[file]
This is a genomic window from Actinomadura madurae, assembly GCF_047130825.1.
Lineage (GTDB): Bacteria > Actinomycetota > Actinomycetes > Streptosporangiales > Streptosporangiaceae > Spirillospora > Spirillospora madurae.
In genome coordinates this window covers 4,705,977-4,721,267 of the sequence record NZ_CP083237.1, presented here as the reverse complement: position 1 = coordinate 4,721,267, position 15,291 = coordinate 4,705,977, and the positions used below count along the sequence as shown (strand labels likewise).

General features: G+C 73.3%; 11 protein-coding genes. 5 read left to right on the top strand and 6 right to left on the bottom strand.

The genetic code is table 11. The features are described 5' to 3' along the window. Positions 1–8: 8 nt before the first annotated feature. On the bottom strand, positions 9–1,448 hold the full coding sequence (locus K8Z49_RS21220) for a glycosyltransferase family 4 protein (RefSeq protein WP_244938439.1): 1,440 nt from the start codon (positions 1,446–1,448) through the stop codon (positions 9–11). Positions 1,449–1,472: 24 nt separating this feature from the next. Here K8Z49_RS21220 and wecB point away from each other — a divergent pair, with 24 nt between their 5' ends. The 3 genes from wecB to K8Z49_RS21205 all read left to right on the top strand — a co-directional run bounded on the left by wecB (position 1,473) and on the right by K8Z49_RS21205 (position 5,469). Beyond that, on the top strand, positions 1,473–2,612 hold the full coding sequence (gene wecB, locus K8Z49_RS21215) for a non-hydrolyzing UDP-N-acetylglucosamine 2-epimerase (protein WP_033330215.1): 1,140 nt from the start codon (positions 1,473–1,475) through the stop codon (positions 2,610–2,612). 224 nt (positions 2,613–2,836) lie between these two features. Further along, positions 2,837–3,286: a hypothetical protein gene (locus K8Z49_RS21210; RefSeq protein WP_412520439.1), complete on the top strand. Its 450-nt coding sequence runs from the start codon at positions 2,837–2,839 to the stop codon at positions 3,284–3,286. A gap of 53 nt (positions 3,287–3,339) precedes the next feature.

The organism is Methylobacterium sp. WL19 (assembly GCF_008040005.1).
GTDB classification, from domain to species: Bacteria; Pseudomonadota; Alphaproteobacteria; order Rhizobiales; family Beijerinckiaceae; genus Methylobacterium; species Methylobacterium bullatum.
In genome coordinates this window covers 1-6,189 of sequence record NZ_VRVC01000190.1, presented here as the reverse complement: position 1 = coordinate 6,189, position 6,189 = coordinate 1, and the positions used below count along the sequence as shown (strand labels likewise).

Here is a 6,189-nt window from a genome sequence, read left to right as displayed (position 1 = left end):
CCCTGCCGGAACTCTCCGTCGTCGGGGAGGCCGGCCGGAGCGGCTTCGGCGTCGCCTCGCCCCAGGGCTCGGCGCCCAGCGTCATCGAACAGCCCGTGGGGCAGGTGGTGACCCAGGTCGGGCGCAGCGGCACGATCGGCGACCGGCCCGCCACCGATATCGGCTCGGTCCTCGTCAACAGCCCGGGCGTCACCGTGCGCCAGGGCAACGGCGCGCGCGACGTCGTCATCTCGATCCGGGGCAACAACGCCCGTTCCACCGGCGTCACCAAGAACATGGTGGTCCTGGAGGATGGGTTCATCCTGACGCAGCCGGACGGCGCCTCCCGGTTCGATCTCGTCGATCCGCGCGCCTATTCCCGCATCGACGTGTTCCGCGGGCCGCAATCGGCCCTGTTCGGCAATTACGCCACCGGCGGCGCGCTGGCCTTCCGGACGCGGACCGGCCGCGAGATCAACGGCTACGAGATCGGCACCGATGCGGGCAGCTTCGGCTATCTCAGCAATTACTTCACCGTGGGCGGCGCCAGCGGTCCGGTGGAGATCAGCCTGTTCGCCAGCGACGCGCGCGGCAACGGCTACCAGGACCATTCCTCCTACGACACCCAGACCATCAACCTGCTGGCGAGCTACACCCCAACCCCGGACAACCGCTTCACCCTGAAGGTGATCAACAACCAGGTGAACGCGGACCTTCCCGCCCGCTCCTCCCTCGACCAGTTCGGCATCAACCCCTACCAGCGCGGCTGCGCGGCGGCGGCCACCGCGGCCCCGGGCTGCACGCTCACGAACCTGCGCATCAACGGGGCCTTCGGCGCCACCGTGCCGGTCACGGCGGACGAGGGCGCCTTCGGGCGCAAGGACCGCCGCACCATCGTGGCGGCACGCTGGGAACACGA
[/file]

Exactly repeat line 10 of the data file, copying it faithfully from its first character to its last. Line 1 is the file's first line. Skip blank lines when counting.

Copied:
CCCTGCCGGAACTCTCCGTCGTCGGGGAGGCCGGCCGGAGCGGCTTCGGCGTCGCCTCGCCCCAGGGCTCGGCGCCCAGCGTCATCGAACAGCCCGTGGGGCAGGTGGTGACCCAGGTCGGGCGCAGCGGCACGATCGGCGACCGGCCCGCCACCGATATCGGCTCGGTCCTCGTCAACAGCCCGGGCGTCACCGTGCGCCAGGGCAACGGCGCGCGCGACGTCGTCATCTCGATCCGGGGCAACAACGCCCGTTCCACCGGCGTCACCAAGAACATGGTGGTCCTGGAGGATGGGTTCATCCTGACGCAGCCGGACGGCGCCTCCCGGTTCGATCTCGTCGATCCGCGCGCCTATTCCCGCATCGACGTGTTCCGCGGGCCGCAATCGGCCCTGTTCGGCAATTACGCCACCGGCGGCGCGCTGGCCTTCCGGACGCGGACCGGCCGCGAGATCAACGGCTACGAGATCGGCACCGATGCGGGCAGCTTCGGCTATCTCAGCAATTACTTCACCGTGGGCGGCGCCAGCGGTCCGGTGGAGATCAGCCTGTTCGCCAGCGACGCGCGCGGCAACGGCTACCAGGACCATTCCTCCTACGACACCCAGACCATCAACCTGCTGGCGAGCTACACCCCAACCCCGGACAACCGCTTCACCCTGAAGGTGATCAACAACCAGGTGAACGCGGACCTTCCCGCCCGCTCCTCCCTCGACCAGTTCGGCATCAACCCCTACCAGCGCGGCTGCGCGGCGGCGGCCACCGCGGCCCCGGGCTGCACGCTCACGAACCTGCGCATCAACGGGGCCTTCGGCGCCACCGTGCCGGTCACGGCGGACGAGGGCGCCTTCGGGCGCAAGGACCGCCGCACCATCGTGGCGGCACGCTGGGAACACGA